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Endless Battle

For more than a decade a Woonsocket homeowner has pleaded with myriad local and state officials to force her neighbor to clean up dozens of decades-old vehicles on his property - some of which are parked 50 feet from her front door. After watching last month’s Hummel Report investigation on a junkyard in West Greenwich - and the state’s response once we started asking questions - she asked Jim Hummel to take a closer look at her situation.

Click here to see the DBR Decision and here for the Consent Agreement.


From her back deck Lorraine LeClerc has one of the nicer views in Woonsocket: tucked away on an acre high above the rest of the city, the land has been in her family for four generations.
This 200-year old house is where she grew up and still lives with her 93-year-old mother.
Leclerc: ``The land was beautiful, we got along it was nice and clean, then Mr. Gaffney moved in.’’
That would be Al Gaffney, Leclerc’s next-door neighbor, who for decades has been collecting and storing cars on his property. Dozens of cars.
Leclerc: ``All of a sudden we started car collections. It started with one, two, three and it got to the point where you see it now.’’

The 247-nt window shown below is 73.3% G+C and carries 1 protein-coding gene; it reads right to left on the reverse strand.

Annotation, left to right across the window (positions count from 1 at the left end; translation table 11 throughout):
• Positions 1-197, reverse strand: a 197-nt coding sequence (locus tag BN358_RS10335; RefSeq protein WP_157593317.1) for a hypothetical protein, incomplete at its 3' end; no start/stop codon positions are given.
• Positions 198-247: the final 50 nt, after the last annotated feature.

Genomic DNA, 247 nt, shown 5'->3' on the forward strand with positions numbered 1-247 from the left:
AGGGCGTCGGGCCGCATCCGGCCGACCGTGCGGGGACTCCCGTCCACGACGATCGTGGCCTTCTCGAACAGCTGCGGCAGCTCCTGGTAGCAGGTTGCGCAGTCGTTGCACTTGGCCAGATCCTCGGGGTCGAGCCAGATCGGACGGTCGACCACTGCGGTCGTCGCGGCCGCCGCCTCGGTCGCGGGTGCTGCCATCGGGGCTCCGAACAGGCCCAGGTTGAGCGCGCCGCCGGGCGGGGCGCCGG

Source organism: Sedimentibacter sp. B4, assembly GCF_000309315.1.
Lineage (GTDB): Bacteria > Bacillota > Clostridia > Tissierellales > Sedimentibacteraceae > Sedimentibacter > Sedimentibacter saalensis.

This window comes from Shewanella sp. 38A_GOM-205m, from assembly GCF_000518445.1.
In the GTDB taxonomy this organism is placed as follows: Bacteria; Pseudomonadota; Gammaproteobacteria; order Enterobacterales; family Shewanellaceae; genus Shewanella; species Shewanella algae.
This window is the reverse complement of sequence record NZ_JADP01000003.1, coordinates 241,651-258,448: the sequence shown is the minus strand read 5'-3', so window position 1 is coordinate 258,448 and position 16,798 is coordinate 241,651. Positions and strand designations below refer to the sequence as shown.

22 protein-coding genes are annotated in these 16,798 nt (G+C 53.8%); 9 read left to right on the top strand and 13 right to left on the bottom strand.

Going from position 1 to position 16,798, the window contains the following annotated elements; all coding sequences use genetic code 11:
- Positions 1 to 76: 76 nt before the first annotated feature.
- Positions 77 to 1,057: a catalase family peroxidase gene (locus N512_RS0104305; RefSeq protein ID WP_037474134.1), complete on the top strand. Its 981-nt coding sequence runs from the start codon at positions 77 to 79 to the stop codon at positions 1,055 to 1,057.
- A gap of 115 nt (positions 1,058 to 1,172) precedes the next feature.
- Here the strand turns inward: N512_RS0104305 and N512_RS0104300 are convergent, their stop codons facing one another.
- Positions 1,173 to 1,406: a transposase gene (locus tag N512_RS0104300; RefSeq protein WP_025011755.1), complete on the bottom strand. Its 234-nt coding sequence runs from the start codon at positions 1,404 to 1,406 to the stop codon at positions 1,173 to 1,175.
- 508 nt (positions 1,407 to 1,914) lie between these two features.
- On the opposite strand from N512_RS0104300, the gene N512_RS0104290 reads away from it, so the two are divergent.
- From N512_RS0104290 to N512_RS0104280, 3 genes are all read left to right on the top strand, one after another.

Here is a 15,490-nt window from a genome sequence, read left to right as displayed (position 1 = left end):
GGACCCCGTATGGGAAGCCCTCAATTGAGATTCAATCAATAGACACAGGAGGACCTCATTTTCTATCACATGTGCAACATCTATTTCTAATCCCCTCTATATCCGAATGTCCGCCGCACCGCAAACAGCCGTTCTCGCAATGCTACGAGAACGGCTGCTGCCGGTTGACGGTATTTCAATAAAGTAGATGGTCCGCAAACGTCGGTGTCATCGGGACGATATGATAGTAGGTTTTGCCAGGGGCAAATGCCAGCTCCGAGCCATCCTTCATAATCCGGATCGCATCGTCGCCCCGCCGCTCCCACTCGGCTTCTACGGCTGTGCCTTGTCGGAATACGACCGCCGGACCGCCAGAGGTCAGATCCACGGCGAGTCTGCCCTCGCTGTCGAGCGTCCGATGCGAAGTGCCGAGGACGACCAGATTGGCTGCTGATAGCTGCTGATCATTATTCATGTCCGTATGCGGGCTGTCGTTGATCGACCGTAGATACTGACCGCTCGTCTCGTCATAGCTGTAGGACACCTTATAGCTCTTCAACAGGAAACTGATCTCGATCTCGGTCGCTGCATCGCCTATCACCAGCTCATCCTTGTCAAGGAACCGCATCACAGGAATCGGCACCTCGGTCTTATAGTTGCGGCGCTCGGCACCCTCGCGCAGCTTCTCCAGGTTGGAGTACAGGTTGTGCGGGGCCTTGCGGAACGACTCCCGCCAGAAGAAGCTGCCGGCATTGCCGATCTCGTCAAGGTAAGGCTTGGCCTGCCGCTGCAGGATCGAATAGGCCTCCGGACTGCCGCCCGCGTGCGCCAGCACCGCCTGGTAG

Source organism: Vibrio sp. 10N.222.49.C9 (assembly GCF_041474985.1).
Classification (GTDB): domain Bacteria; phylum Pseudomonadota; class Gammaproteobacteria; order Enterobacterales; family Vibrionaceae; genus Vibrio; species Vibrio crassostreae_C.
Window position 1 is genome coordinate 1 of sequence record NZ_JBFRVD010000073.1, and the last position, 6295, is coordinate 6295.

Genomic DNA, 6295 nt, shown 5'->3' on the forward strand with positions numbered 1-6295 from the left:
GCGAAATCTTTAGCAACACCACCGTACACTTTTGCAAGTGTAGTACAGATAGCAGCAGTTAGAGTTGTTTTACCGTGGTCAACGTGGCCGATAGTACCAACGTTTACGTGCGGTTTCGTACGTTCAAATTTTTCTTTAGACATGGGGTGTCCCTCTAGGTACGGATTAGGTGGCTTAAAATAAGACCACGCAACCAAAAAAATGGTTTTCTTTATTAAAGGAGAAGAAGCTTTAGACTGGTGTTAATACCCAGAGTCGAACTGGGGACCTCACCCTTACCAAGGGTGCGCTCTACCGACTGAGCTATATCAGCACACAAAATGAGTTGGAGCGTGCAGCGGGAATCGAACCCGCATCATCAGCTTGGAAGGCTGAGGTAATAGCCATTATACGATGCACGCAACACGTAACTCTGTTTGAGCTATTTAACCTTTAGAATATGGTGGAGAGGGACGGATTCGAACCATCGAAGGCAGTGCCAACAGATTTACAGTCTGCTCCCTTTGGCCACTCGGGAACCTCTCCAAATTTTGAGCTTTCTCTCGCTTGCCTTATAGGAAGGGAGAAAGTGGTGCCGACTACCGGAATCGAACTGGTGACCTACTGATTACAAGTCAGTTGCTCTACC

What you see - and she sees every day - is this: vehicles in various conditions and a view from her front door that Leclerc says is not only an eyesore but has ruined her property value. She has been fighting a seemingly endless battle to have Gaffney clean up his property, but run into repeated delays that have turned weeks and month into years and now, nearly a decade.
Leclerc: ``I’ve been communicating back and forth with everybody at City Hall, the mayor, the city council, three administrations, to get this resolved. I get nothing. I call D.E.M., cal the fire marshal, it’s a fire hazard, it’s a safety issue. Nothing.  It’s supposed to be in Superior Court. We’ll, we forgot about it.  So finally they sent it to Superior Court; it’s been in there since 2007.’’
Marcello: ``Why this sat for 10 years I have no idea, but it is definitely one of our top priorities since I’ve been here and we’re working on it.’’
Michael Marcello, who became Woonsocket’s city solicitor in late 2013, says Gaffney appealed to Superior Court a municipal court ruling that he violated local zoning ordinances. The state Department of Business Regulation - which oversees all junkyards - held its own hearing eight months ago. DBR ordered Gaffney to remove the cars from his property and he signed an agreement to have it done by the end of September.
So how many cars are on Gaffney’s two acres of land? The number is a moving target, but a state inspector said a year ago he saw 50 vehicles in various states of disrepair.